On Sunday 1st April, 1649, Gerrard Winstanley, William Everard, and a small group of about 30 or 40 men and women started digging and sowing vegetables on the wasteland of St George's Hill in the parish of Walton. They were mainly labouring men and their families, and they confidently hoped that five thousand others would join them. (12) The men sowed the ground with parsnips, carrots, and beans. They also stated that they "intended to plough up the ground and sow it with seed corn". (13)

Winstanley's supporters became known as Diggers. (14) Laurence Clarkson claimed that he had supported the ideas of Winstanley and had spent some time digging on the commons. Clarkson compared the ideas of Winstanley with those of John Lilburne and the Levellers and described the Diggers as the "True Levellers". (15) However, Winstanley strongly disapproved of Clarkson's sexual ideas and condemned the "Ranting crew" and he warned fellow Diggers to steer clear of "lust of the flesh" and "the practise of Ranting". (16)

 John Lilburne
The Ranters Ranting (1650)

In 1649 Coppe published A Second Fiery Flying Roule: to All the Inhabitants of the Earth; Specially to the Rich Ones. It has been argued that whereas John Lilburne and Gerrard Winstanley were concerned with social humanitarianism, Coppe shared the views of William Walwyn who urged "extreme solicitousness towards the poor" and whose writings are "charged with violence and menace." (17)

The following year came A Fiery Flying Roll: A Word from the Lord to all the great ones of the Earth. In this pamphlet he claimed that "the Levellers (men-levellers) which is and who indeed are but shadows of most terrible, yet great and glorious good things to come". People who did not own property would have "treasure in heaven". His main message was that God, the "mighty leveller" would return to earth and punish those who did not share their wealth. Coppe argued for freedom, equality, community and universal peace. He told the wealthy that they would be punished for their lack of charity towards the poor: "The rust of your silver, I say, shall eat your flesh as it were fire... have... Howl, howl, ye nobles, howl honourable, howl ye rich men for the miseries that are coming upon you." (18) The historian, Alfred Leslie Rowse, claims that Coppe's "egalitarian Communism" was "300 years" before its time. (19)

Another preacher, George Foster, published The Sounding of the Last Trumpet in January, 1650. He described a vision of a figure on a whit horse "cutting down all men and women that he met with that were higher than the middle sort, and raised up those that were lower than the middle sort, and made them all equal; and cried out, Equality, Equality, Equality. I will make the low and poor equal with the rich." (20)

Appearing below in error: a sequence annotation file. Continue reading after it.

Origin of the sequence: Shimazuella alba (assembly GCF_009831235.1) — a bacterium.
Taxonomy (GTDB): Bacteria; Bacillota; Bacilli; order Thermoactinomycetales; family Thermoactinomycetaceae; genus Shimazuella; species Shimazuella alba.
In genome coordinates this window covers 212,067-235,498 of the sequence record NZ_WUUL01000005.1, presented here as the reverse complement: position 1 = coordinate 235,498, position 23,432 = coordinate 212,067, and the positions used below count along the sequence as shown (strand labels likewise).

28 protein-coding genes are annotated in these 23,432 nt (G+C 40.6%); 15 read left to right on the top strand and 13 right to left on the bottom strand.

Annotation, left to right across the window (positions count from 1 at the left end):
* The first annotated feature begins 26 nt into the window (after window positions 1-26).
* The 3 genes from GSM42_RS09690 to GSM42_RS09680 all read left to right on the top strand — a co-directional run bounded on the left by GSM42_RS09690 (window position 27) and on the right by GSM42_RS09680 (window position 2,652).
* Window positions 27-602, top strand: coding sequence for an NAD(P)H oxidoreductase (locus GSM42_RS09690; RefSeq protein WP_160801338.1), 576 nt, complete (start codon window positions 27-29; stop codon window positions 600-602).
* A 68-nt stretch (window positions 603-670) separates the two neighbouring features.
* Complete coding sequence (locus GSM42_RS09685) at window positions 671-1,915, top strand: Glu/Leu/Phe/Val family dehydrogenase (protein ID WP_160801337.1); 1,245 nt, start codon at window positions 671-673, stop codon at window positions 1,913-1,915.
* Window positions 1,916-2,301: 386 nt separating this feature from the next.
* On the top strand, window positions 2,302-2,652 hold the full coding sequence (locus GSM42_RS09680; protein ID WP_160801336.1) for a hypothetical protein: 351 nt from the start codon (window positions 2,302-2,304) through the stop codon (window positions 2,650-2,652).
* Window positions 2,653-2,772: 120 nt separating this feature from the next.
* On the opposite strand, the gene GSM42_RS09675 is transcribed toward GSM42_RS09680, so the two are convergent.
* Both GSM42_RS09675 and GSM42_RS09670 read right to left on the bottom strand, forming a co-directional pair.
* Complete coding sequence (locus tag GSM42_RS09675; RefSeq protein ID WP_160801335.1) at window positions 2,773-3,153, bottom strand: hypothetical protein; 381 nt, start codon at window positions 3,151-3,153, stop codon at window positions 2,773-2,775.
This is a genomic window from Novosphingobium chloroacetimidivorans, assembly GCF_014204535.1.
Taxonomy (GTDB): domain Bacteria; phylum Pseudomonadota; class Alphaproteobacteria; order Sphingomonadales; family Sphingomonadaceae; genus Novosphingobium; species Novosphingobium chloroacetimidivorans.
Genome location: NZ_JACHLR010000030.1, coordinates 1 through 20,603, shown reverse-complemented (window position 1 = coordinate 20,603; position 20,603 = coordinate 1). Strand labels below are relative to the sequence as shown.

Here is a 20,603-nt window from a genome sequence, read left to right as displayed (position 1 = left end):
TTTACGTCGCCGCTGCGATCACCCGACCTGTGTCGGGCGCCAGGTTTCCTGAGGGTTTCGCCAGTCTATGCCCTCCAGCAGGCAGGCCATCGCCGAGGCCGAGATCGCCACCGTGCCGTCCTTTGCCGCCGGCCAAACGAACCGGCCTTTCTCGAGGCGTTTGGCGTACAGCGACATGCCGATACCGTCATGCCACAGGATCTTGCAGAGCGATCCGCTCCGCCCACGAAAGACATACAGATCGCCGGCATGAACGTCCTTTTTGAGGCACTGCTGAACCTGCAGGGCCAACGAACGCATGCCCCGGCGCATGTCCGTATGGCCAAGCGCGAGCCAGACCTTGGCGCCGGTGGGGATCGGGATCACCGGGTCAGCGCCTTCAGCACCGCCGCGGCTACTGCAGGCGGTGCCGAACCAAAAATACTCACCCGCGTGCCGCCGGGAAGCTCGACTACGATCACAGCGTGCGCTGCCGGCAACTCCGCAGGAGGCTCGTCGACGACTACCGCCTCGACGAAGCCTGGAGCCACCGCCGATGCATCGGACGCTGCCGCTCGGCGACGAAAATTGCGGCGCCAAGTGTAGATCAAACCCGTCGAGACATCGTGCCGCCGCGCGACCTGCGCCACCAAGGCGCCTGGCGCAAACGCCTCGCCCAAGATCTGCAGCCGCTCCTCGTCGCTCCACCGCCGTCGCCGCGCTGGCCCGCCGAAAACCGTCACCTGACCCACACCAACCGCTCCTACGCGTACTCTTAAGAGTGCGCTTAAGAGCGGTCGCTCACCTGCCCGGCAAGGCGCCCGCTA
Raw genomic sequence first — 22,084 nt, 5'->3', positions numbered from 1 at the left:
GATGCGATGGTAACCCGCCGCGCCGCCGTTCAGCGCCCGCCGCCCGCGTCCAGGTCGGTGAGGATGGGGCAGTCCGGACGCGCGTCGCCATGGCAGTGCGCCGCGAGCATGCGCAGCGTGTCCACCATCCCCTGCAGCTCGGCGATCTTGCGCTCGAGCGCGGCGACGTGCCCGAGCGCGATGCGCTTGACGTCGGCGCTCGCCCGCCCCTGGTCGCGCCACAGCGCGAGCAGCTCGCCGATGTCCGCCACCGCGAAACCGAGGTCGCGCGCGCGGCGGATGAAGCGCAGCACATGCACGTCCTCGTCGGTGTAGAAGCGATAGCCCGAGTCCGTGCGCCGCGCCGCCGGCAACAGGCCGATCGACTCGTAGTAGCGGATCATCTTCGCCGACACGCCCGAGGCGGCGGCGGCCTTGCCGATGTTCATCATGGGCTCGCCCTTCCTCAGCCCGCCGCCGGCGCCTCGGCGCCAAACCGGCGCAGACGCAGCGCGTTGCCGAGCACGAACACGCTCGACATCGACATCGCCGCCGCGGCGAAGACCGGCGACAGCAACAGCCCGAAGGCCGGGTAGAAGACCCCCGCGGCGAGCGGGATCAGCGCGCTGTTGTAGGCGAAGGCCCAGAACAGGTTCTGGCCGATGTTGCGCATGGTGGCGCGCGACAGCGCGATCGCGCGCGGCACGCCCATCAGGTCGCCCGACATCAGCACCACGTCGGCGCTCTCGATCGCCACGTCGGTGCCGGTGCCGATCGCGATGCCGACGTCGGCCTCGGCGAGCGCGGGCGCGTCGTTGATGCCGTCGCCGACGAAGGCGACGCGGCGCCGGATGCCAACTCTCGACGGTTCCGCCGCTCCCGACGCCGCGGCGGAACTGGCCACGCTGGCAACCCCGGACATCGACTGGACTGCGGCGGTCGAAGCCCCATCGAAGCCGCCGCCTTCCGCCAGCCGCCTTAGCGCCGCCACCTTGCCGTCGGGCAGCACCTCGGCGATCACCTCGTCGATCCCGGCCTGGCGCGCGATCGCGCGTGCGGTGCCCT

1650 Blasphemy Act

Barry Coward, the author of The Stuart Age: England 1603-1714 (1980) argues that the activities of the Ranters created a "moral panic" because their activities were "often violent and anti-social" and frightened conservative opinion into reaction. They formed a "hippy-like counter culture of the 1650s which flew in the face of law and morality and which was considered with horror by respectable society." (21)

Coppe was arrested on 8th January 1650 and orders were given to seize his "mad and blasphemous" pamphlets. On 1st February, the House of Commons ordered that all copies were to "be burnt by the Hand of the Hangman, at the New Palace Yard, at Westminster; the Exchange, in Cheapside; and at the Market Place, in Southwark". In March he was transferred to Newgate Prison on suspicion of blasphemy and treason against the state. (22)

Oliver Cromwell and his supporters in Parliament attempted to deal with preachers such as Coppe. It passed the Adultery Act (May 1650) that imposed the death penalty for adultery and fornication. This was followed by the Blasphemy Act (August 1650). Coppe claimed he had been informed that the acts against adultery and blasphemy "were put out because of me; thereby secretly intimating that I was guilty of the breach of them". (23) Christopher Hill, the author of The World Turned Upside Down: Radical Ideas During the English Revolution (1991), agrees that this legislation was an attempt to deal with the development of religious groups such as the Ranters. (24)